As India celebrates its 69th Republic Day, marking the date when its constitution came into effect back in 1950, leaders from the Association of Southeast Asian Nations (ASEAN) will be treated to a grand parade in New Delhi.
The choice of chief guests for this event has often been diplomatically loaded. Dignitaries ranging from Queen Elizabeth II and Nelson Mandela to presidents Vladimir Putin and Barack Obama have attended in the past. In 2017, it was the UAE’s crown prince, Mohammed bin Zayed Al Nahyan.
This year, however, marks the first time that 10 separate heads of state will be present as chief guests: These are leaders from ASEAN member countries, who are attending the ASEAN-India Commemorative Summit in New Delhi. Their presence at the Republic Day Parade is a sign that India is finally moving forward with its “Act East” policy, even as China vies to increase its influence in the region.
India is also celebrating the 25th anniversary of dialogue relations with the southeast Asian regional block.
Here’s a handy guide to the 10 leaders:
State counsellor of Myanmar
In 2015, the Nobel prize-winning politician led the National League for Democracy to victory in a landmark election, the first open one in 25 years. Despite holding the official title of state counsellor, not president, Suu Kyi is deemed Myanmar’s de facto leader.
In recent months, she’s faced heavy criticism for her handling of the Rohingya refugee crisis, involving violence against the minority community in the country’s western Rakhine state. India continues to maintain close relations, though, even planning to expand military cooperation.
President of Indonesia
The former governor of capital Jakarta has been president since July 2014, when he trounced ex-general Prabowo Subianto in the national elections, promising to end corruption and nepotism. Last year, Indonesia began challenging China’s hold (paywall) over the resource-rich and highly contested South China Sea, building up military forces in the region and boosting maritime ties with India.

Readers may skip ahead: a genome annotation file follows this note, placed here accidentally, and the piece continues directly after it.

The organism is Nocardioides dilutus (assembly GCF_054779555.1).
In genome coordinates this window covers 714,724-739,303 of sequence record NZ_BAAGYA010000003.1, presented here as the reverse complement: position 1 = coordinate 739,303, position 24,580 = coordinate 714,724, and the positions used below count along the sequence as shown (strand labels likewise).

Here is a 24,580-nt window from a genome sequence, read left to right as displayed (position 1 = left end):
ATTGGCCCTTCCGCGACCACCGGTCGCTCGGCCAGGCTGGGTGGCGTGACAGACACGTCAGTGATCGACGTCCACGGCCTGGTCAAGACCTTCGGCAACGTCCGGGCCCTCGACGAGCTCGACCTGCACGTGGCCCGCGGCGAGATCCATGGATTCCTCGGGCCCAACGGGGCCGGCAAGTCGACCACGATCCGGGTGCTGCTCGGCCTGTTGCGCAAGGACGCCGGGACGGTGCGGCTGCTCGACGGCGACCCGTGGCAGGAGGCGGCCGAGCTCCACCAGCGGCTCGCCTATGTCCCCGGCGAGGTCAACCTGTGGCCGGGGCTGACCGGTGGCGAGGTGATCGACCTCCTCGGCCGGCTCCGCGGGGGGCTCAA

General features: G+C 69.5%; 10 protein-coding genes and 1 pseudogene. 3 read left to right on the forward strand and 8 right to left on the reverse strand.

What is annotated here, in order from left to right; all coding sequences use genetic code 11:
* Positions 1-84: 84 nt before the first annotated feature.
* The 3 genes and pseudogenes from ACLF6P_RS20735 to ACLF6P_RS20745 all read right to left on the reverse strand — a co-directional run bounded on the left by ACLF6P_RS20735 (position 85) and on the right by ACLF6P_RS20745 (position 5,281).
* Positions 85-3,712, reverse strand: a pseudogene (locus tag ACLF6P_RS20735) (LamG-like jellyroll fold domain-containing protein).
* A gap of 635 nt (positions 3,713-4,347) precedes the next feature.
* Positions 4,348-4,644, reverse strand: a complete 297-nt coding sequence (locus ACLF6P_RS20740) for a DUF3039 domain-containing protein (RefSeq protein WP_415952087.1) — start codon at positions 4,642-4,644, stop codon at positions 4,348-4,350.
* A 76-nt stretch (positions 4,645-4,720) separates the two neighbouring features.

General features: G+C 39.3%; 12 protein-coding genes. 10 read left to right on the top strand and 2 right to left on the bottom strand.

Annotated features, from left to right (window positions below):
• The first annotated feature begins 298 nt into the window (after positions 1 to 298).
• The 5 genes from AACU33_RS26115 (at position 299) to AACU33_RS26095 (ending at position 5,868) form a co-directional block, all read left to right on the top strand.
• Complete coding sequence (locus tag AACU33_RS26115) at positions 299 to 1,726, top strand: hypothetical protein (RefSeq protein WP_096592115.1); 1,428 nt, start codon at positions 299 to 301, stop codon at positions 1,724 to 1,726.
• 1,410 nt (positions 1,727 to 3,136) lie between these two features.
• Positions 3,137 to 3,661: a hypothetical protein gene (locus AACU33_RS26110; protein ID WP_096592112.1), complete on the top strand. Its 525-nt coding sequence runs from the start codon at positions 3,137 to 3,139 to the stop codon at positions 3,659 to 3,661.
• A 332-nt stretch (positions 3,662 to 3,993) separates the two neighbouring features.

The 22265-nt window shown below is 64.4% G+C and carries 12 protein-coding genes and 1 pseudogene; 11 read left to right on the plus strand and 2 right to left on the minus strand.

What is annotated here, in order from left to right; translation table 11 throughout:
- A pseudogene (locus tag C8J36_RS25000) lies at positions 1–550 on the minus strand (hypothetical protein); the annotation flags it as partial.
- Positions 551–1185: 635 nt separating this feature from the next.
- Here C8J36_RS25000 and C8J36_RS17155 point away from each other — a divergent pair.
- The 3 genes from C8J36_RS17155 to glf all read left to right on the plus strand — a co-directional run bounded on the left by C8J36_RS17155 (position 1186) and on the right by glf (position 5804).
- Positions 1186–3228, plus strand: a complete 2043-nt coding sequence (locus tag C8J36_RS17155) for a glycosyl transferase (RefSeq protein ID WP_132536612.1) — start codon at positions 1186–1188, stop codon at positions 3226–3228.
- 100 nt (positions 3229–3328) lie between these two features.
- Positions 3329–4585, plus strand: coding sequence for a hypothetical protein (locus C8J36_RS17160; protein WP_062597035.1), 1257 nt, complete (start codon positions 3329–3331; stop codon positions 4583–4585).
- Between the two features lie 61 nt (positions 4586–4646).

Prime minister of Singapore
The son of Lee Kuan Yew, Singapore’s founding father and first prime minister, Lee has led the country since 2004. While he has tried to balance his country’s relations with the US and China, he’s also spearheaded closer ties with India, especially in defence. The two countries even signed a Bilateral Agreement for Navy Cooperation last November.
Prime minister of Vietnam
Phuc, a member of Vietnam’s Communist Party, was elected prime minister in 2016. As territorial disputes with China have heated up of late, Vietnam has become a key focus area within India’s “Act East” policy. Soon after Phuc came to power, Modi visited Hanoi and signed a slew of agreements, besides announcing a $500 million line of credit for defence cooperation.
President of the Philippines
Duterte’s promise to crack down on crime and corruption won him a landslide victory in the 2016 elections. Last year, he hosted Modi in what was the first trip made by an Indian prime minister to the island nation in 36 years. The two leaders signed several deals to boost defence and logistics cooperation.
Prime minister of Malaysia
The head of the United Malays National Organization has been in power since 2009. Last year, the Malaysian prime minister visited India officially for the third time, signing several agreements to boost political and economic ties. His visit was also viewed as a strategic move amid China’s growing influence in the Indian Ocean region.
Prime minister of Thailand
A retired Royal Thai Army officer, Chan-o-cha was named prime minister in August 2014 following a military coup that capped months of political conflict. In June 2017, he met Modi during his first official trip to India, and the two leaders laid out plans to expand trade and investments on both sides, improve regional connectivity, notably through the India-Myanmar-Thailand Trilateral Highway, and work closely on defence.
Sultan and prime minister of Brunei
One of the world’s longest reigning monarchs, Bolkiah succeeded his father, Sir Haji Omar Ali Saifuddin, as the sultan of Brunei in October 1967. The oil and gas-rich nation has stepped up its defence cooperation with India after the two countries signed a pact in 2016, following the historic visit of former vice-president Hamid Ansari to the small country. That was reportedly the first high-level trip since India established diplomatic ties with Brunei in 1984.
Prime minister of Laos
Thongloun Sisoulith was appointed prime minister in 2016. He met Modi during the 14th India-ASEAN Summit held in Laos that year. But the small Communist nation also maintains close relations with China, which has poured in billions of dollars through loans and investments projects, including the construction of a controversial $6 billion railway line.
Prime minister of Cambodia
Reigning since 1985, Hun Sen is one of the world’s longest-serving prime ministers, looking to stay on for at least a decade more. While India and Cambodia have remained friendly for decades, the latter’s also close to China which, again, has invested billions of dollars there.